stricter or more fun?

Discussion in 'Behavior Management' started by Nichole906, Nov 15, 2012.

  1. Nichole906

    Nichole906 Rookie

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    Nov 15, 2012

    As we started the second quarter here, one of my classes has gotten out of control. They won't stop talking, they show very little respect, and some refuse to do their work. This is partially my fault - they were a little chatty at the start of the year and I didn't do much about it, and now they are out of control.

    Lately, I've been much stricter and things are getting worse as they like to argue about the (very fair) consequences for their actions- should I try being nicer/playing games to try to win back their respect or stick with being strict? Thanks!
     
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  3. Linguist92021

    Linguist92021 Aficionado

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    You're not going to win back their respect with being nice and play games. They might like your classes a bit more because they don't have to do as much work, or because you don't make them do things, but that's not what you want. They won't respect you and you won't be able to control them.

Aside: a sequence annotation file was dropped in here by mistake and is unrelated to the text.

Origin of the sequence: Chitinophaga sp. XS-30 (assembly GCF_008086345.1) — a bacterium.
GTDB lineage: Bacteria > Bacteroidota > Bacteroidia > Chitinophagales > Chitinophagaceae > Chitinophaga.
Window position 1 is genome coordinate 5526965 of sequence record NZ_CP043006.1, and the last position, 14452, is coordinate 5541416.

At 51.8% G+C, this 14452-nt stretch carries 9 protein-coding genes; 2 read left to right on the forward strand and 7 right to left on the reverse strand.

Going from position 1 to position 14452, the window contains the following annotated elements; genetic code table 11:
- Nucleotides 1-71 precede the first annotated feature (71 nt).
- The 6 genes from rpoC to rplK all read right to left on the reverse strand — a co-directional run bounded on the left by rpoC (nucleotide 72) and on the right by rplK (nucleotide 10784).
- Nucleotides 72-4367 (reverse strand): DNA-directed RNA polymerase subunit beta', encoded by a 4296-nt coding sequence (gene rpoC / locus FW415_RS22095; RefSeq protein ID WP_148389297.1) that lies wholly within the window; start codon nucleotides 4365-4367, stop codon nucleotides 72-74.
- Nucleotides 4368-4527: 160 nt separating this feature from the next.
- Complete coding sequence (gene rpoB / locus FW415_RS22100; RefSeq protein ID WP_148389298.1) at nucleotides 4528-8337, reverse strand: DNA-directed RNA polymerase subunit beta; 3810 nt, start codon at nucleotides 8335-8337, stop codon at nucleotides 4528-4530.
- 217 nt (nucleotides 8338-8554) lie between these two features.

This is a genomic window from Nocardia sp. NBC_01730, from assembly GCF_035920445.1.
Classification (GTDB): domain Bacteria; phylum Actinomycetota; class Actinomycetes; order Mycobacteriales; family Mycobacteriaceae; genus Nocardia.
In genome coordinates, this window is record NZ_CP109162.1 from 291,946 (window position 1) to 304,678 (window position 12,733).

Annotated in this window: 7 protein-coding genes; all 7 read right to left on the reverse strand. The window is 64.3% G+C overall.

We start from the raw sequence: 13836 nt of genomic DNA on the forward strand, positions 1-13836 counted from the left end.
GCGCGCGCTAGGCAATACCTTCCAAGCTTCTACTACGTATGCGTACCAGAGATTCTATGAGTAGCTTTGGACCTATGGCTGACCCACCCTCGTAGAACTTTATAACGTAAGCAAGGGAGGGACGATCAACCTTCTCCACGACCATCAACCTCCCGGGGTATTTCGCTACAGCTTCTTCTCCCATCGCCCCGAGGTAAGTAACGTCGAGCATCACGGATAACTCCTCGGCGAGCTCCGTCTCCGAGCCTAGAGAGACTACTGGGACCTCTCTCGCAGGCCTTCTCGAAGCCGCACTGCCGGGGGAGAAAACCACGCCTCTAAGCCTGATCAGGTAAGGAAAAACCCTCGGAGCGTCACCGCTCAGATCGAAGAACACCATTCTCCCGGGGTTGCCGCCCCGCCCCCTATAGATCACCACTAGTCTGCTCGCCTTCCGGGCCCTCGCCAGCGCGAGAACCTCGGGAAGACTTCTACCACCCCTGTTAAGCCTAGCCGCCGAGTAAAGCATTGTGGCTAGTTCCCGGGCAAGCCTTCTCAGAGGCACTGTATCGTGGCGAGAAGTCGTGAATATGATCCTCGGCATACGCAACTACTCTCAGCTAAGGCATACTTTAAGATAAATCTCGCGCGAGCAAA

You gotta be strict and enforce rules and give out consequences fairly and consistently.
     
  4. waterfall

    waterfall Maven

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    I usually talk about how I can only do more games/hands on activities when students are listening and being respectful, so their actions determine what we do in class. Sometimes I'll even give two choices and tell them which one we do depends on their behavior. For example, math is at the very end of the day. So I tell students that depending on how their behavior is during the lesson, we'll either play a fact game for the last 10 minutes or we'll do extra workbook practice. Of course the key is to actually make them do the workbook practice if they're not behaving! It's not a perfect system, because sometimes we need to do the workbook just for practice and I don't want it to feel like punishment, but I have found that in general it works for my VERY chatty class.
     
  5. Accountable

    Accountable Companion

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    Nov 15, 2012

    I agree. The more natural you can make the consequences, the faster they'll realize that their own behavior is causing their discomfort. Your main challenge is to be as consistent as gravity - the number one natural consequence.